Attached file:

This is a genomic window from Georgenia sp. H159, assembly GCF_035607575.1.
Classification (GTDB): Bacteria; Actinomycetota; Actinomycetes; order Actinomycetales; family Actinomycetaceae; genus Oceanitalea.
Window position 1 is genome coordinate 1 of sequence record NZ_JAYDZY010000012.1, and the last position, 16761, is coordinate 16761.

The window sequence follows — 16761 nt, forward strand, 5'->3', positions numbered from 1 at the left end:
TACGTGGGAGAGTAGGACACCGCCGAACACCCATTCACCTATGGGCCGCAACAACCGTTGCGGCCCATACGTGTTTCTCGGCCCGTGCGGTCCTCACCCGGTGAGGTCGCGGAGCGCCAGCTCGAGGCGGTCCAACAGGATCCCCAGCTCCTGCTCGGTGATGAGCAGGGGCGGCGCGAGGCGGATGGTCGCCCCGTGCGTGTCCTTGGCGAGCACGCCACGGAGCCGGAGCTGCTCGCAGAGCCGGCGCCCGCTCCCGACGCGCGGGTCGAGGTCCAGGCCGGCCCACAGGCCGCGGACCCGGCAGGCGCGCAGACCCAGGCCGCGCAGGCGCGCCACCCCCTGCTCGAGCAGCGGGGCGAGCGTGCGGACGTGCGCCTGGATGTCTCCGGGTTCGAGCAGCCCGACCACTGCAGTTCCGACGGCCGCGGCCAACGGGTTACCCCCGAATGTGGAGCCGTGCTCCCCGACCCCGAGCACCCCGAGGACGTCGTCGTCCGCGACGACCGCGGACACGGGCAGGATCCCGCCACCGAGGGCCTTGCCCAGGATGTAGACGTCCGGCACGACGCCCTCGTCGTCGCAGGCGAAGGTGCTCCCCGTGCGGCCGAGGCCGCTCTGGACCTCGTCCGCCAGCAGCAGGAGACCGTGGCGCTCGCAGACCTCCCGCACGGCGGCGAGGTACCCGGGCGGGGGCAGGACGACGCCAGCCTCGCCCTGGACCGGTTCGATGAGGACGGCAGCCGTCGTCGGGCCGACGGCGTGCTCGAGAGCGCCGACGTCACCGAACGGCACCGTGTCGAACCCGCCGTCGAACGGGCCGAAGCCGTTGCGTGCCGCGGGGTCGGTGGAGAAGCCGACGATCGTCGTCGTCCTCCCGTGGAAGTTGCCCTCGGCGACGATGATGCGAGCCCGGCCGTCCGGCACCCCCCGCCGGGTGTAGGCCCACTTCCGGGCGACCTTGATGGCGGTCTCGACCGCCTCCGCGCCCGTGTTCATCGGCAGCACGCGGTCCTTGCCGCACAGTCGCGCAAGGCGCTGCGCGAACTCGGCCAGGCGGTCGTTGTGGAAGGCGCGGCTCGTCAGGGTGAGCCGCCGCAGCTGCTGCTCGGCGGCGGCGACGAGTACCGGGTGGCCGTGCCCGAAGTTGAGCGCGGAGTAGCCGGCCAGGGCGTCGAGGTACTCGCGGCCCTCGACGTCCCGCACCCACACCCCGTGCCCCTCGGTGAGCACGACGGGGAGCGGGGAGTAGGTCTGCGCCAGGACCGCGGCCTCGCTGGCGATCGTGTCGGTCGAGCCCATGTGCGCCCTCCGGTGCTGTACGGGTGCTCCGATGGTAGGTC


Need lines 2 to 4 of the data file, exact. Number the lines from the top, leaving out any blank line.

Classification (GTDB): Bacteria; Actinomycetota; Actinomycetes; order Actinomycetales; family Actinomycetaceae; genus Oceanitalea.
Window position 1 is genome coordinate 1 of sequence record NZ_JAYDZY010000012.1, and the last position, 16761, is coordinate 16761.

The window sequence follows — 16761 nt, forward strand, 5'->3', positions numbered from 1 at the left end: